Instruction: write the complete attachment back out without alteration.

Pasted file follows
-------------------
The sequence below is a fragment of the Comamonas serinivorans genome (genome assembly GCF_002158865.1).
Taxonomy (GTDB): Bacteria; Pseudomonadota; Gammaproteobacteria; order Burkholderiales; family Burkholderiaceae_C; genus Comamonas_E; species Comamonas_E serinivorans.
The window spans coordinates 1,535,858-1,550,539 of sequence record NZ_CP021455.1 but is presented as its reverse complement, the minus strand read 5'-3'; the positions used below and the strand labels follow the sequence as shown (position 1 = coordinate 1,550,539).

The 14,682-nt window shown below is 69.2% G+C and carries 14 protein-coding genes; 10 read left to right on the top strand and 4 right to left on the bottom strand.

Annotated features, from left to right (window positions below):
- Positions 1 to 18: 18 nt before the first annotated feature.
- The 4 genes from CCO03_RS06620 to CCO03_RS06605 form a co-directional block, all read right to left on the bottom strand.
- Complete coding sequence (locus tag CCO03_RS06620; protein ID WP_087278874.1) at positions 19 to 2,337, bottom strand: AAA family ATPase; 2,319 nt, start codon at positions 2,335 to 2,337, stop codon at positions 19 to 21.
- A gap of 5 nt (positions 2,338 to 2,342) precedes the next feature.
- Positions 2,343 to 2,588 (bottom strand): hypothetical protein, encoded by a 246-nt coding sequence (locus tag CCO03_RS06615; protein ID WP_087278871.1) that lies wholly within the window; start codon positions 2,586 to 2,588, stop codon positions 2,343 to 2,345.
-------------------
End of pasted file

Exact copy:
The sequence below is a fragment of the Comamonas serinivorans genome (genome assembly GCF_002158865.1).
Taxonomy (GTDB): Bacteria; Pseudomonadota; Gammaproteobacteria; order Burkholderiales; family Burkholderiaceae_C; genus Comamonas_E; species Comamonas_E serinivorans.
The window spans coordinates 1,535,858-1,550,539 of sequence record NZ_CP021455.1 but is presented as its reverse complement, the minus strand read 5'-3'; the positions used below and the strand labels follow the sequence as shown (position 1 = coordinate 1,550,539).

The 14,682-nt window shown below is 69.2% G+C and carries 14 protein-coding genes; 10 read left to right on the top strand and 4 right to left on the bottom strand.

Annotated features, from left to right (window positions below):
- Positions 1 to 18: 18 nt before the first annotated feature.
- The 4 genes from CCO03_RS06620 to CCO03_RS06605 form a co-directional block, all read right to left on the bottom strand.
- Complete coding sequence (locus tag CCO03_RS06620; protein ID WP_087278874.1) at positions 19 to 2,337, bottom strand: AAA family ATPase; 2,319 nt, start codon at positions 2,335 to 2,337, stop codon at positions 19 to 21.
- A gap of 5 nt (positions 2,338 to 2,342) precedes the next feature.
- Positions 2,343 to 2,588 (bottom strand): hypothetical protein, encoded by a 246-nt coding sequence (locus tag CCO03_RS06615; protein ID WP_087278871.1) that lies wholly within the window; start codon positions 2,586 to 2,588, stop codon positions 2,343 to 2,345.